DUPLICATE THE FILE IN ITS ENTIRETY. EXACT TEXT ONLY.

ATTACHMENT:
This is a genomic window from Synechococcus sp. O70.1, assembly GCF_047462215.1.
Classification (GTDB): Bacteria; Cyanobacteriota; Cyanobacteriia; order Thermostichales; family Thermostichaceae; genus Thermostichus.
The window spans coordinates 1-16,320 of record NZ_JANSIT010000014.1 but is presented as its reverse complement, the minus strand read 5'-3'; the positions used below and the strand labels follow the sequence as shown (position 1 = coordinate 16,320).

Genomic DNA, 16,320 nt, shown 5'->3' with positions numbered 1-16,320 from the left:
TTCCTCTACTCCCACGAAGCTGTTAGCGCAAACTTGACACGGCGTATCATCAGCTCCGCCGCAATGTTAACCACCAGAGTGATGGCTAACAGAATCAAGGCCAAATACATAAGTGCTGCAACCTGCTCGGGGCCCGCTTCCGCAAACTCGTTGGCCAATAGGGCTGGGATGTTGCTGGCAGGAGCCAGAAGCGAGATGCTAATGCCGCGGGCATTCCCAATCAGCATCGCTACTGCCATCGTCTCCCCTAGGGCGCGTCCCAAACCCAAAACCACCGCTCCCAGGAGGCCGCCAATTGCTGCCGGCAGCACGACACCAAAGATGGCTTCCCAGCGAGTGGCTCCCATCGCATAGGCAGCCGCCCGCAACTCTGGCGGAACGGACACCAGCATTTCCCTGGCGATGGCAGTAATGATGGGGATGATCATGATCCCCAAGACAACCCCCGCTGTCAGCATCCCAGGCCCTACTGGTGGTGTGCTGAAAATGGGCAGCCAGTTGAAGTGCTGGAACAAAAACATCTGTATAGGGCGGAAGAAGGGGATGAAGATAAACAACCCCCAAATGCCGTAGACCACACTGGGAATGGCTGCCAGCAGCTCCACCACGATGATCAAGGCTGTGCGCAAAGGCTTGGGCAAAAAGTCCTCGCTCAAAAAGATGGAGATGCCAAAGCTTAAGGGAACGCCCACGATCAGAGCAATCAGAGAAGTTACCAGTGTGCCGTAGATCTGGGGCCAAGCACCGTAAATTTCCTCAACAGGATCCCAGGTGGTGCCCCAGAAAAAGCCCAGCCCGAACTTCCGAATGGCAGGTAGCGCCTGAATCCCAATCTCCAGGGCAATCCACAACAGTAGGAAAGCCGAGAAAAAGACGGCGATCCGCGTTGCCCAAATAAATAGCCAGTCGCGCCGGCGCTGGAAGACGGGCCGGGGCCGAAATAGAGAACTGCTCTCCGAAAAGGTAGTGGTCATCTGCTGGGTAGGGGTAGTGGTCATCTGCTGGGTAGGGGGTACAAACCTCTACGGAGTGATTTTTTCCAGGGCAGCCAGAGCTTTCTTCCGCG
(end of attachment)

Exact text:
This is a genomic window from Synechococcus sp. O70.1, assembly GCF_047462215.1.
Classification (GTDB): Bacteria; Cyanobacteriota; Cyanobacteriia; order Thermostichales; family Thermostichaceae; genus Thermostichus.
The window spans coordinates 1-16,320 of record NZ_JANSIT010000014.1 but is presented as its reverse complement, the minus strand read 5'-3'; the positions used below and the strand labels follow the sequence as shown (position 1 = coordinate 16,320).

Genomic DNA, 16,320 nt, shown 5'->3' with positions numbered 1-16,320 from the left:
TTCCTCTACTCCCACGAAGCTGTTAGCGCAAACTTGACACGGCGTATCATCAGCTCCGCCGCAATGTTAACCACCAGAGTGATGGCTAACAGAATCAAGGCCAAATACATAAGTGCTGCAACCTGCTCGGGGCCCGCTTCCGCAAACTCGTTGGCCAATAGGGCTGGGATGTTGCTGGCAGGAGCCAGAAGCGAGATGCTAATGCCGCGGGCATTCCCAATCAGCATCGCTACTGCCATCGTCTCCCCTAGGGCGCGTCCCAAACCCAAAACCACCGCTCCCAGGAGGCCGCCAATTGCTGCCGGCAGCACGACACCAAAGATGGCTTCCCAGCGAGTGGCTCCCATCGCATAGGCAGCCGCCCGCAACTCTGGCGGAACGGACACCAGCATTTCCCTGGCGATGGCAGTAATGATGGGGATGATCATGATCCCCAAGACAACCCCCGCTGTCAGCATCCCAGGCCCTACTGGTGGTGTGCTGAAAATGGGCAGCCAGTTGAAGTGCTGGAACAAAAACATCTGTATAGGGCGGAAGAAGGGGATGAAGATAAACAACCCCCAAATGCCGTAGACCACACTGGGAATGGCTGCCAGCAGCTCCACCACGATGATCAAGGCTGTGCGCAAAGGCTTGGGCAAAAAGTCCTCGCTCAAAAAGATGGAGATGCCAAAGCTTAAGGGAACGCCCACGATCAGAGCAATCAGAGAAGTTACCAGTGTGCCGTAGATCTGGGGCCAAGCACCGTAAATTTCCTCAACAGGATCCCAGGTGGTGCCCCAGAAAAAGCCCAGCCCGAACTTCCGAATGGCAGGTAGCGCCTGAATCCCAATCTCCAGGGCAATCCACAACAGTAGGAAAGCCGAGAAAAAGACGGCGATCCGCGTTGCCCAAATAAATAGCCAGTCGCGCCGGCGCTGGAAGACGGGCCGGGGCCGAAATAGAGAACTGCTCTCCGAAAAGGTAGTGGTCATCTGCTGGGTAGGGGTAGTGGTCATCTGCTGGGTAGGGGGTACAAACCTCTACGGAGTGATTTTTTCCAGGGCAGCCAGAGCTTTCTTCCGCG